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Pink Brutus Knits
indianapolis, in


Pattern drudgery & a sneak peek!

courtney spainhower

It probably seems like I've fallen off, but there is much happening; the untold, secret life of design.  I decided to work up a small collection of patterns and self-publish - my goal was to have all pieces ready to roll out at the end of August, but mid-August seems to have come upon us and I'm still knitting one sample and finishing three patterns.  Sigh.  Such is life when life is being lived.  However, I'm excited to share these little darlings and so I've included some sneaky peeks at one of them here.

Knit in Zealana Air Lace using just 3 balls and large needles, this is a quickie.  

The #realtimesweaterproject sweater on the other hand is not a quickie.  And yes, it's going to be included in this collection also! If I can ever get it finished.  I'm on to the sleeves - and mostly done with the first one ta-boot, but you know... sleeves. Even though there is still much to do to get these patterns out, I'm already mulling over what I want to be knitting next.  Why not?  No matter how tedious a knit, as soon as its on the blocking mat I despair.  I'm a full-blown introvert and without busy hands and a busy mind, I might have to talk to people and we can't have that.

pattern release catch-up!

courtney spainhower

It's almost stupid to say (or think, or feel), but sometimes getting back into the world where my feet are planted and I can feel gravity pull is an enrichment.  Online life is big; sometimes too big.  Living without sharing the living has a catch, because I love looking back to remember the smells and feelings of days past... and so I seek balance in this as I do with all things.

I took a few months off from submitting design work because, again, I needed to feel gravity pulling me.  I needed to slow down and really feel it.  I'm one that can't have idle hands, so it was a challenge - but also because I knew how much potential income I was letting go of.  BUT, you see, that time off filled me up.  I'm ready to start moving again and reacquaint myself with a manageable pace. 

During my brief retreat, a few really lovely patterns were released.  First, my Cruz shawl in Interweave Knits Summer.

Next, I was so fortunate to have a design included in Berroco Portfolio Vol 2 - the Hoehne Vest.  I love this & Berroco is hosting a KAL, but they're asking for knitters to vote for the piece that will be worked!  HERE is a link to voting (closes Jul 19th)

Finally, I managed to have two hats in the new Interweave book, The Knitted Hat Book. The first is a simple lace beanie with a latvian braid band (Thistle Lace Beret); the other a delicate lace kerchief hat worked in a scrumptious silk (Sunshine Lace Kerchief).

There are still a few patterns queued up for release, but my next post will be completely knitting-free and full of obnoxious photos from our summer trip.  You've been warned ;)

Dorchester Pullover

courtney spainhower

Interweave Knits SPRING 2016 issue.  This pullover was such a departure from my usual design style/aesthetic, but I loved the process and the end product.  I'm not really one for knitting modular-style garments; it makes me think of the 90's vests worked up in variegated yarns and pieced together mitered squares... you know what I'm talking about.  However, we modern knitters have been knitting modular garments and accessories that are far from those "classics"!  I started with nailing down a shape to focus on as my small modular piece that would be my building block.  I wasn't too keen on the idea of a simple scallop, so I just threw in some simple stockinette triangles.  Bam. A new layer of texture and dimension was born.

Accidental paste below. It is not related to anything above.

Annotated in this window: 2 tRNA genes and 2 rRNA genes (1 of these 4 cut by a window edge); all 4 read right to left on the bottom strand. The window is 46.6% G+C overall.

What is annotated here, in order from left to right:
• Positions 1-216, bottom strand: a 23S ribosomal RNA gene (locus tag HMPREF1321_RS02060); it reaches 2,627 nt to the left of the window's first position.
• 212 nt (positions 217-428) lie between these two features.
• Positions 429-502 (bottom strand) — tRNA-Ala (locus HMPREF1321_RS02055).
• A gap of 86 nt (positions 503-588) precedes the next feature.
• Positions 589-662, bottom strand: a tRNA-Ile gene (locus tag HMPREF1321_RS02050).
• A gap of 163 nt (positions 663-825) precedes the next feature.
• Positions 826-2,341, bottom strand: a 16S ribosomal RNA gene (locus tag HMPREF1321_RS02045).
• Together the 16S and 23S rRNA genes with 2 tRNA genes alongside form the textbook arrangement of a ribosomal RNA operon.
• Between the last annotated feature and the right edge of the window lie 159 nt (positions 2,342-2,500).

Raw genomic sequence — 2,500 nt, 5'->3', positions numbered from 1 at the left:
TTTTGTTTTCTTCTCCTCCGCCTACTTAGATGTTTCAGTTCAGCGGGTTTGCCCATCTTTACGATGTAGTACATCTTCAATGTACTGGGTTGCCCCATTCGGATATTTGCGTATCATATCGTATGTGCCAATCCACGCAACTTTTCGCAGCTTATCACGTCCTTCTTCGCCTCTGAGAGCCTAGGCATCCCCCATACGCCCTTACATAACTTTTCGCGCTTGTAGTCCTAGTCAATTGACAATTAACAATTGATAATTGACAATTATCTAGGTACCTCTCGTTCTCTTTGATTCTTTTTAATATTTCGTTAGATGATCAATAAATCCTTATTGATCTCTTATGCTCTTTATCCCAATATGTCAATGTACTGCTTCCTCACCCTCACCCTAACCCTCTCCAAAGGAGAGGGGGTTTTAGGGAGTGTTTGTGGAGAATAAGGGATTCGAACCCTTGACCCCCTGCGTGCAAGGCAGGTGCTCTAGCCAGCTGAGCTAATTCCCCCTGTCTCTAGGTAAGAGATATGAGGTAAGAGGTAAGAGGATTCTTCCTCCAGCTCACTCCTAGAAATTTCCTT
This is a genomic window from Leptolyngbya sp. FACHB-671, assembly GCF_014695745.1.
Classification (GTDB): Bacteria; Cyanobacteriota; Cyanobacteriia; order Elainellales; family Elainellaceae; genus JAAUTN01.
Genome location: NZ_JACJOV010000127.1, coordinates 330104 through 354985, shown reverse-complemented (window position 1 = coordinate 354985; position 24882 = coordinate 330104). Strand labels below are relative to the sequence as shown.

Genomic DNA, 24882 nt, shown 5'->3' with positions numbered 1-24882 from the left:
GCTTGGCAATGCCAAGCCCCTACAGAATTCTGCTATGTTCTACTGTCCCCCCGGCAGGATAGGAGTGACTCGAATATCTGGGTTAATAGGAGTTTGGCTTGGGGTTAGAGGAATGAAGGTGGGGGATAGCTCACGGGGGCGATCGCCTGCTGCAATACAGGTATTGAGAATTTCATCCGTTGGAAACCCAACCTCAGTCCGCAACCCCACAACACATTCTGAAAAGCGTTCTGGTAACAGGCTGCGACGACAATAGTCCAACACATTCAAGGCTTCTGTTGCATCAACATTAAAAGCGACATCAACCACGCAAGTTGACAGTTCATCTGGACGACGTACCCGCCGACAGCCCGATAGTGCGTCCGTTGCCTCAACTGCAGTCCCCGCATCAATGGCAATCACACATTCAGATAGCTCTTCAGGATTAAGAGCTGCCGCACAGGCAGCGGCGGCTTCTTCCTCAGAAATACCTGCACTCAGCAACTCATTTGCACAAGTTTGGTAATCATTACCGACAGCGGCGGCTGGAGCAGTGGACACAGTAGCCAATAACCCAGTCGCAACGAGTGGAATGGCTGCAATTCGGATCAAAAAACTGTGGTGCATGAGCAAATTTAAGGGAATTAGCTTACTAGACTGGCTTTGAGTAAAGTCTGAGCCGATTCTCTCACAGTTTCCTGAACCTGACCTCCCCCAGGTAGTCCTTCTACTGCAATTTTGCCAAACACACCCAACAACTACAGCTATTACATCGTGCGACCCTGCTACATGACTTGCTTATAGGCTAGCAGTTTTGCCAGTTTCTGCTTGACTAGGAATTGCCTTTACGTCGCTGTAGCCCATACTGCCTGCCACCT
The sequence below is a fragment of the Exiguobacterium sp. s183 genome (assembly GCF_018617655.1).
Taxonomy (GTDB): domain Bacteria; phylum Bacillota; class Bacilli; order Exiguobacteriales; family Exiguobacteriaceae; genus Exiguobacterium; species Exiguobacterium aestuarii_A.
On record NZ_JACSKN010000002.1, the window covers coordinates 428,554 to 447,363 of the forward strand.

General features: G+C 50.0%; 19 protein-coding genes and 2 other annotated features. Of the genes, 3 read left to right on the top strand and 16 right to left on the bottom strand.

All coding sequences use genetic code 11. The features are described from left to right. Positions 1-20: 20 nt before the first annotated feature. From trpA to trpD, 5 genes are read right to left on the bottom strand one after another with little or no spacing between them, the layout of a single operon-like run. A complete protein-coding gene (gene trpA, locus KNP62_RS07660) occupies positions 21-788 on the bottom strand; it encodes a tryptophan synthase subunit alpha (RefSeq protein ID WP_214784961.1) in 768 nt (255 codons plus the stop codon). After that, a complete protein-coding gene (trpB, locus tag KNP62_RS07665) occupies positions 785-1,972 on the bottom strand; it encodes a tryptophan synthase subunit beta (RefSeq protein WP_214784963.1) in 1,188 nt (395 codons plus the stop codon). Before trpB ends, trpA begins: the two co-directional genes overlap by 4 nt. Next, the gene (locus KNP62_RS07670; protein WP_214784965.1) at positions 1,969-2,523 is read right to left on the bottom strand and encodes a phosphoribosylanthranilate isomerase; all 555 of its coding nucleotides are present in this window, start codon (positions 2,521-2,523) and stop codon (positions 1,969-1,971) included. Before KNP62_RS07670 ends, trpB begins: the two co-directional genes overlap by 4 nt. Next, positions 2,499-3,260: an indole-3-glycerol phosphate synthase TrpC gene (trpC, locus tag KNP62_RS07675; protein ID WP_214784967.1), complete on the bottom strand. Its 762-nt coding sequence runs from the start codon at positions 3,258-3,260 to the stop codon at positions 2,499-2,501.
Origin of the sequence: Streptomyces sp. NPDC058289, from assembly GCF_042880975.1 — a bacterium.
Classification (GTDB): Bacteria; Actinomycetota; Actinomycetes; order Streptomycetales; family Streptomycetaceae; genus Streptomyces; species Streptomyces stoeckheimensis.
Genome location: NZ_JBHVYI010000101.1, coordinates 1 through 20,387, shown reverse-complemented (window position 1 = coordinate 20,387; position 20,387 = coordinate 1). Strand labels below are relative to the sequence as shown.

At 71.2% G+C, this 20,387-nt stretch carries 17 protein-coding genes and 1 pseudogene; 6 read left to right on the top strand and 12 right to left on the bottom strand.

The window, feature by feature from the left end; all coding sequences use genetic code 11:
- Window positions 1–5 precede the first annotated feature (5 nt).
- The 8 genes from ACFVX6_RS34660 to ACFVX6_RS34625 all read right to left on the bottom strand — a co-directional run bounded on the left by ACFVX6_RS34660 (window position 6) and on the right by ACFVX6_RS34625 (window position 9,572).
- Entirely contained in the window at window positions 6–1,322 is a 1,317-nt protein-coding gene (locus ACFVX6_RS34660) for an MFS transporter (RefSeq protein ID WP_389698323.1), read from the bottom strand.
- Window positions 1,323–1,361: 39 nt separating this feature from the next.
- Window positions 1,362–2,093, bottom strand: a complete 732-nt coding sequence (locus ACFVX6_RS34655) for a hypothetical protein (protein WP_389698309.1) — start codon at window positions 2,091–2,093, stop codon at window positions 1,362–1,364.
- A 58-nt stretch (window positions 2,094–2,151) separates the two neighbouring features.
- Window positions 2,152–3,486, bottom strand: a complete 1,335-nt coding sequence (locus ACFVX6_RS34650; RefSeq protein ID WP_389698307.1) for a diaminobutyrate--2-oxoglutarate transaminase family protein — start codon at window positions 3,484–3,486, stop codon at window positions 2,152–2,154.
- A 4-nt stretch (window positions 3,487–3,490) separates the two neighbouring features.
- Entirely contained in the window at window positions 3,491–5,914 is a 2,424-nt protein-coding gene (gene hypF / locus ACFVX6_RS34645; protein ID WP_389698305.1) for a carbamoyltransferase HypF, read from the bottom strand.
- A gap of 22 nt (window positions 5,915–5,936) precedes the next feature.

The real departure for me though was the construction.  This pullover is actually SEAMED.  I know, shocking. The front panel of modular scallops is worked in once piece, then the body is worked flat in once piece from the bottom up, and the sleeves are worked in the round from the cuff up before continuing flat for the raglan shaping.  I wrote the pattern with a slipped stitch selvedge on the body and raglan sections and had initially included seaming instructions for the crochet join.  Somehow these instructions didn't make the final cut in editing.  Sigh.

So, why the crochet join?  It's fast.  It's sturdy.  It allows stretch and flexibility.  If you've never worked up a crochet join or if the word "crochet" makes your knitterly bones shudder, here is a link to a great tutorial.  The instructions for the crochet join are the very last post in the article, so scroll on down.  

Now, the sweater sample for the magazine is obviously worked in a single color - however, the way the piece is constructed leaves a lot of room for color creativity.  The first and easiest way to add a pop of color is to knit the modular pieces in one color and the remaining pieces in another.  What about using an ombre yarn for the modular pieces?  I doodled a little Dorchester Pullover and considered a 3 color version.  If you were so inclined to knit this sweater, and to use this 3 color concept, this is how it would be done:

First, use color A (in the sketch I used a gold color) for the modular pieces.  Then, use color B (peachy color) to cast on and knit the bottom hem of the sweater, and the cuffs of the sleeves.  Change to color C (poppy color) to knit the body and raglan sections of sweater and the sleeves.  Finally, after seaming, pick up and knit the neckline using color B (peachy color).

I look forward to seeing all of the Dorchesters that have yet to be imagined!